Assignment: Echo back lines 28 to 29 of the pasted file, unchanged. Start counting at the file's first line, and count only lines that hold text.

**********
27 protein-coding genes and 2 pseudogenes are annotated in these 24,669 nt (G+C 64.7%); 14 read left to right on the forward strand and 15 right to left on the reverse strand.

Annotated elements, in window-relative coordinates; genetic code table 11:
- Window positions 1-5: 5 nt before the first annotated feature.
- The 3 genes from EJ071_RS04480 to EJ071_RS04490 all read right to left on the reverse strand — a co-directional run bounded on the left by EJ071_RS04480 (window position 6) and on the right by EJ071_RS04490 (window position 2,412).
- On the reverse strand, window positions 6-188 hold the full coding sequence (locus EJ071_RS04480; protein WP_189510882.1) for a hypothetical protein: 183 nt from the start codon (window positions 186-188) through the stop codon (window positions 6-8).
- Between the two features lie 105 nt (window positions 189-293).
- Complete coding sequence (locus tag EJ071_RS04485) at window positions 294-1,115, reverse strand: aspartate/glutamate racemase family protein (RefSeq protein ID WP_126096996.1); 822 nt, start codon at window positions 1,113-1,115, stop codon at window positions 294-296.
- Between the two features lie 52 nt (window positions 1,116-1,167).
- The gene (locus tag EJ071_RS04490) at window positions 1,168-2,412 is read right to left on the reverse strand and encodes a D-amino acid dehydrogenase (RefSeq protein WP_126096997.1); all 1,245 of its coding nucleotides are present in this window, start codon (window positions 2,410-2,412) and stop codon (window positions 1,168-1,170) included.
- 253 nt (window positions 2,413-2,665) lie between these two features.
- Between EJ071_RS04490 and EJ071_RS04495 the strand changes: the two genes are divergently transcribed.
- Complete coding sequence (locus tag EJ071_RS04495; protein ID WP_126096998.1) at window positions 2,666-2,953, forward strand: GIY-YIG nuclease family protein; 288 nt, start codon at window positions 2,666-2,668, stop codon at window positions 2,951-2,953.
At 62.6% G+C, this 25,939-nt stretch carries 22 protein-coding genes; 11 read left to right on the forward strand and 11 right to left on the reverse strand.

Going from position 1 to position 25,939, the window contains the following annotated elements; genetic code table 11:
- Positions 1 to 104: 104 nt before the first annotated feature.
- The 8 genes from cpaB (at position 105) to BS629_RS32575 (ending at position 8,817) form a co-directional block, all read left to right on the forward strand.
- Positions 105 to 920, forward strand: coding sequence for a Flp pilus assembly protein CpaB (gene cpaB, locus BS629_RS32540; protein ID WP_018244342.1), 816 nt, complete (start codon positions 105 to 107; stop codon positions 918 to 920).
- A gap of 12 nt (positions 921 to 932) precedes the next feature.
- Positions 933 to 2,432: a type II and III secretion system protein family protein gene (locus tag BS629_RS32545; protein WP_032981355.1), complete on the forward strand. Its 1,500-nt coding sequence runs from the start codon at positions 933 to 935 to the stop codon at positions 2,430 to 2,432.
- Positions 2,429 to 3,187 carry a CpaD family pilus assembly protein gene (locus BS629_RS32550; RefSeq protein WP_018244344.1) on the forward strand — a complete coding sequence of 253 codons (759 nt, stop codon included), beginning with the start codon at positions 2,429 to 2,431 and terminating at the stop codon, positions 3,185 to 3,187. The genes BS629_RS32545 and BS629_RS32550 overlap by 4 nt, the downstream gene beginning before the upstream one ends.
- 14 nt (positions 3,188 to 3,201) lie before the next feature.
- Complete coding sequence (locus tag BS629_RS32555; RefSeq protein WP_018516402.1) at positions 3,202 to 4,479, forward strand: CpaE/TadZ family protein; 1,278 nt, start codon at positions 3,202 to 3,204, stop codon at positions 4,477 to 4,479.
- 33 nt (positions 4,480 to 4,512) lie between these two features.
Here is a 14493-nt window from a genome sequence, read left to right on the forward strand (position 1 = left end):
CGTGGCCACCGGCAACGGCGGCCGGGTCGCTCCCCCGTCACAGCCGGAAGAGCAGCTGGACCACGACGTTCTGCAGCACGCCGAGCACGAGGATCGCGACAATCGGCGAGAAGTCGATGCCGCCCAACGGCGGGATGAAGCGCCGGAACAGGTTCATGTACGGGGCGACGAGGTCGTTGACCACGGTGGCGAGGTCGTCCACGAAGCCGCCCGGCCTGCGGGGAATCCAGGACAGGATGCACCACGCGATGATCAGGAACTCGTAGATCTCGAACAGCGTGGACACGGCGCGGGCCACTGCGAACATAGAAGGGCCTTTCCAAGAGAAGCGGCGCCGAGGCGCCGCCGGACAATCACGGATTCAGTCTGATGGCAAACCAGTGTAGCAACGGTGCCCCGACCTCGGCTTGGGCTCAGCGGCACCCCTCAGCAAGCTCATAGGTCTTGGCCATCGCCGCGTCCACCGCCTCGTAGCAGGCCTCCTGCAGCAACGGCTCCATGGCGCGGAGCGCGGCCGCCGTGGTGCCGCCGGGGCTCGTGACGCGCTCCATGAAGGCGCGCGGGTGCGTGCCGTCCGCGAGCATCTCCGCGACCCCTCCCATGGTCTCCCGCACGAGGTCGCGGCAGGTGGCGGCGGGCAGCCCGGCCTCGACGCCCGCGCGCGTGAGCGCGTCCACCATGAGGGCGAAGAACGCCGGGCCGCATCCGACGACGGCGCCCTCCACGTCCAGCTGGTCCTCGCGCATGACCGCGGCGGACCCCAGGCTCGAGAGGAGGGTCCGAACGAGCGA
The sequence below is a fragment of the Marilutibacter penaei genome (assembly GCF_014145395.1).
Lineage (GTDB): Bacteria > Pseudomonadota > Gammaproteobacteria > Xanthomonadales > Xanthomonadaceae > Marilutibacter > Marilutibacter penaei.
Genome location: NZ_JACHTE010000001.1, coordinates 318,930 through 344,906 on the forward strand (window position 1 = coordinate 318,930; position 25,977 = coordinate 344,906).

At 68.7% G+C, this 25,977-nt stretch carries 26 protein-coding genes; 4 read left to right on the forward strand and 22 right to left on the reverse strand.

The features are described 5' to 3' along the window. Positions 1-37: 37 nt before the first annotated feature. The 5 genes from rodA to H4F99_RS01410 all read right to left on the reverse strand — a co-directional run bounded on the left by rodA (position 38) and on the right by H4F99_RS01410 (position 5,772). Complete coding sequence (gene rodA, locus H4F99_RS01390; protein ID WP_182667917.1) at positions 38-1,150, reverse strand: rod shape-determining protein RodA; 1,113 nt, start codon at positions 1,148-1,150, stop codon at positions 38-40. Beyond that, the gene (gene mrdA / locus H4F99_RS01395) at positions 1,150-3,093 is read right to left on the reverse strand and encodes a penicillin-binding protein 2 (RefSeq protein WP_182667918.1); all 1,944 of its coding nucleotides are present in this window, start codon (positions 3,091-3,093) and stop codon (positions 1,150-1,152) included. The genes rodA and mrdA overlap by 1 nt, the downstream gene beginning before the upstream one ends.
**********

Genome location: NZ_JACHTE010000001.1, coordinates 318,930 through 344,906 on the forward strand (window position 1 = coordinate 318,930; position 25,977 = coordinate 344,906).

At 68.7% G+C, this 25,977-nt stretch carries 26 protein-coding genes; 4 read left to right on the forward strand and 22 right to left on the reverse strand.